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The Order of Oddfish

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90-Second Newbery: A Journey Through Newbery and My Father’s Dragon

November 16, 2012

Remember, the New York screening of the 90-Second Newbery Film Festival is coming up December 2! Co-hosted by me and Jon Scieszka, with special guests Newbery winners Kate DiCamillo, Rita Williams-Garcia, and Margi Preus. And picture-book world stars Dan Yaccarino and Brian Floca. Complete details here. Get your tickets now!

Rochester Community Television and Writers and Books in Rochester, NY have a summer camp that teaches media literacy through video production. A perfect match for the 90-Second Newbery! Today we’ll look at two videos produced by that camp.

The first one is from the older kids’ camp, ages 12-14. It’s called “A Journey Through Newbery,” and instead about being about just one Newbery award winning book, it is (allegedly) about four. Can you guess which four Newbery books are being referenced?

But wait! There is an egregious error in it. Scroll back up, watch the video, and see if you can’t spot it.

That’s right, the first book referenced is 1988 Honor book Gary Paulsen’s Hatchet, the second is Louis Sachar’s 1999 Medal winner Holes, the third is C.S. Lewis’ The Lion, the Witch, and the Wardrobe, and the fourth is Lois Lowry’s 1994 Medal winner The Giver—yes, that comical sound of a record needle scratching in your brain is the cognitive dissonance of seeing C.S. Lewis on that list. The Lion, the Witch, and the Wardrobe never won a Newbery, nor could it, as only United States citizens or residents are eligible for the award (that “and residents” clause is how the perfidious Neil Gaiman squeaked through).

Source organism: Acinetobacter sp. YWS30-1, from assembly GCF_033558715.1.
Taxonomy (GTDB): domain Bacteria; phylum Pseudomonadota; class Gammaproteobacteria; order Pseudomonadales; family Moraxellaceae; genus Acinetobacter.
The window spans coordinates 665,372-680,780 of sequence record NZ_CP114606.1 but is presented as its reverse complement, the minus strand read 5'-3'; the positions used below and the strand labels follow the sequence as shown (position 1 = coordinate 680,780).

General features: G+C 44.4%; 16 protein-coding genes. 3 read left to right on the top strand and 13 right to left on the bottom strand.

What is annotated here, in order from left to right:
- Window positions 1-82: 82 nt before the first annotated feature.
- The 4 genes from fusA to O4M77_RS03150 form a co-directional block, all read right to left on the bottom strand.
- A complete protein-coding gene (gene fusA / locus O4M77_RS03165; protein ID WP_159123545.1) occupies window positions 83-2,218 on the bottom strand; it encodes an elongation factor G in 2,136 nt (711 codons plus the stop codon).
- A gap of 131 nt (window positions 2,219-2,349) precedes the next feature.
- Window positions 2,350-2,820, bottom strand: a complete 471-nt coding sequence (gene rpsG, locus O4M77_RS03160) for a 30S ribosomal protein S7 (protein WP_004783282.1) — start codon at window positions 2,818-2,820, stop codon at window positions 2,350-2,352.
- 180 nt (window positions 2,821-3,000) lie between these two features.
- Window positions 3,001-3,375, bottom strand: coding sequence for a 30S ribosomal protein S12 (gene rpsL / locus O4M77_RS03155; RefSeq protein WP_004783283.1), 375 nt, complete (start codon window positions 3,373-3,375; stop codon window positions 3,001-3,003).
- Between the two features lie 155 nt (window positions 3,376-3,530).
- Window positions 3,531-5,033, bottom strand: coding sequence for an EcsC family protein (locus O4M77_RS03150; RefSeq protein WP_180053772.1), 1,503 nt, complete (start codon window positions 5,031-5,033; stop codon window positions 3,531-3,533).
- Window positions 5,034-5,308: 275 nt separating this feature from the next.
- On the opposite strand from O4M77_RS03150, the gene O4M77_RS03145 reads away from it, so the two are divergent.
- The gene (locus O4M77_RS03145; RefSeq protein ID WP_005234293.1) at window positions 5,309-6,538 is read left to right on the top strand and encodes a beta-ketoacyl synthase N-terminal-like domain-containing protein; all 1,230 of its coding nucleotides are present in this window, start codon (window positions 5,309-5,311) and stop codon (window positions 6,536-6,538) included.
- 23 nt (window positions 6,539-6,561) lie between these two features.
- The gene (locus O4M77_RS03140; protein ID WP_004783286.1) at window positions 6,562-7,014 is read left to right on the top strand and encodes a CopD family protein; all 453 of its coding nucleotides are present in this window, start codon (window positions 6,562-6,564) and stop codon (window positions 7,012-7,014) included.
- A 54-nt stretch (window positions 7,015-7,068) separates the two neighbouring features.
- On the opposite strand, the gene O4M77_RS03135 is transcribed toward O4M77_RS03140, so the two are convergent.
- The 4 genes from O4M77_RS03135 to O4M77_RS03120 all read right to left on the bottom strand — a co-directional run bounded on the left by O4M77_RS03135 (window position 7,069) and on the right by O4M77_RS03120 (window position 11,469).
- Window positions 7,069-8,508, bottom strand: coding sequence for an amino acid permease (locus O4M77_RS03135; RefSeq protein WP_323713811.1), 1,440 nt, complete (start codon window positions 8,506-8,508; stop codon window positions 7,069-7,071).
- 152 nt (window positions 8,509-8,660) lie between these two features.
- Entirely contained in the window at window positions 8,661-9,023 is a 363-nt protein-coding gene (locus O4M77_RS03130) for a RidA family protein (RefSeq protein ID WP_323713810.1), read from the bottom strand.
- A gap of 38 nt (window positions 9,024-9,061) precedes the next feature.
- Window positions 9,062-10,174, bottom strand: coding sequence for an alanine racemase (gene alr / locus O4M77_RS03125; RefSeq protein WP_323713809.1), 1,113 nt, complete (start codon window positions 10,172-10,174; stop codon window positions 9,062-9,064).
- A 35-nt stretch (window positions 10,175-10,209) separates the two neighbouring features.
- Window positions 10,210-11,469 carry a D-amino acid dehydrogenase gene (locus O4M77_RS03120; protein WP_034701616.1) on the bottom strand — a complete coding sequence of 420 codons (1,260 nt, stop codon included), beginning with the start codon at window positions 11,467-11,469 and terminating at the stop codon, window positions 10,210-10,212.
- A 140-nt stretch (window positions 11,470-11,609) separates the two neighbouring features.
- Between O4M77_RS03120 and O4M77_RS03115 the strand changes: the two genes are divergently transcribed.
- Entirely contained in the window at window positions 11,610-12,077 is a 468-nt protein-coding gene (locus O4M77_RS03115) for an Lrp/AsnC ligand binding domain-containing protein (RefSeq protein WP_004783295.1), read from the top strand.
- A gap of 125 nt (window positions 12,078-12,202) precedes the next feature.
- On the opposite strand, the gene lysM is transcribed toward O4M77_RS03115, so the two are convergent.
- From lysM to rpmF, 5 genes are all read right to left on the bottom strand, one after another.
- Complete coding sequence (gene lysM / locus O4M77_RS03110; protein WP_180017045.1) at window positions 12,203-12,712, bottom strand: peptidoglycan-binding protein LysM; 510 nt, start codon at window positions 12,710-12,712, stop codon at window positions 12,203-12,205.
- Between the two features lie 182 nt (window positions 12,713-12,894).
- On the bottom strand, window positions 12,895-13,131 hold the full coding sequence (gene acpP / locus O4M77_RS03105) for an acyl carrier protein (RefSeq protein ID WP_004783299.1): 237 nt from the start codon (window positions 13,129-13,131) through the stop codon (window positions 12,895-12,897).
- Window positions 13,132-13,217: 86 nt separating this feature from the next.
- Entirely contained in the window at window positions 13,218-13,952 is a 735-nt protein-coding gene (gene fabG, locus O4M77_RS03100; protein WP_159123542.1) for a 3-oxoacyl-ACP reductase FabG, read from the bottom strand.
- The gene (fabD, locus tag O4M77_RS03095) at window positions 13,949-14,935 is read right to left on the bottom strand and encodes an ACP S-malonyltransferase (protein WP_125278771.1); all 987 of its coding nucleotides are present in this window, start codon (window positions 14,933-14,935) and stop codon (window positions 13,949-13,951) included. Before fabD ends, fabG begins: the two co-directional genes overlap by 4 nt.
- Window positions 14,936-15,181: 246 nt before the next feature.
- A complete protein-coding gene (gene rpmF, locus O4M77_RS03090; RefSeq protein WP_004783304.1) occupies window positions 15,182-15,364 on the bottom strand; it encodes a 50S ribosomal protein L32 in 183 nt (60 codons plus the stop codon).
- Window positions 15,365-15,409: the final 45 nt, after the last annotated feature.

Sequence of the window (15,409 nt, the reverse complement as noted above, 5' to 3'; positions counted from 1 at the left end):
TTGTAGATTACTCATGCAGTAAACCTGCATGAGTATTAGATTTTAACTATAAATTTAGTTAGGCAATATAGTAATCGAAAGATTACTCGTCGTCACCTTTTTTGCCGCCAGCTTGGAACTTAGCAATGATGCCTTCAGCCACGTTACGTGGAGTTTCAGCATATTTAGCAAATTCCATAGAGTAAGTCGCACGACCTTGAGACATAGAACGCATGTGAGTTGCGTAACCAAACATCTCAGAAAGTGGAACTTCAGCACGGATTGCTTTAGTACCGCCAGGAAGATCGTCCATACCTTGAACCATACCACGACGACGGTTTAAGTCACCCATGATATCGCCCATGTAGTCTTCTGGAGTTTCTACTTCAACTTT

Never mind though, this video is great! I love it when a movie has a gripping start that throw you right into the action. The kids accomplish that and then some with this special-effects-heavy crash scene from Hatchet! The kid who plays the hero has natural comic timing and demeanor. The segue from that to Holes is quite amusing, especially the offhanded way they react to the digger’s death, and the sudden appearance of the lizard was great. And even though the Narnia book isn’t a Newbery winner, I can’t deny the power of the line “Mmm, suspicious Turkish Delight! My favorite!” Another favorite detail: that in the “perfect society” of The Giver, babies are just laying in the street for anyone to pick up. Splendid work!

The camp for ages 10-12 chose a rather obscure title for their video, 1949 Honor book My Father’s Dragon by Ruth S. Gannett. I always like it when folks make movies for Newbery winners that are off the beaten path:

Wonderful! The story is well told, the production values high. Another plus: many 90-Second Newbery movies don’t make any sense if you haven’t read the book . . . but this one totally makes sense! (In fact, it inspired me to go read the book, which apparently you can download for free, and I’m glad I did. It’s a quick read, maybe a half an hour). The boy playing Elmer is hilarious, and so is the “yeah! get out of here!” mom popping up. “Bag of seemingly useless items” was a funny line. The puppets were charming and I love the way they interacted with Elmer. The transitions and the music give everything a snappy feel. A TRIUMPH!

Remember, just a few more short weeks until the New York screening of the 90-Second Newbery Film Festival, December 2! Details on the screening here.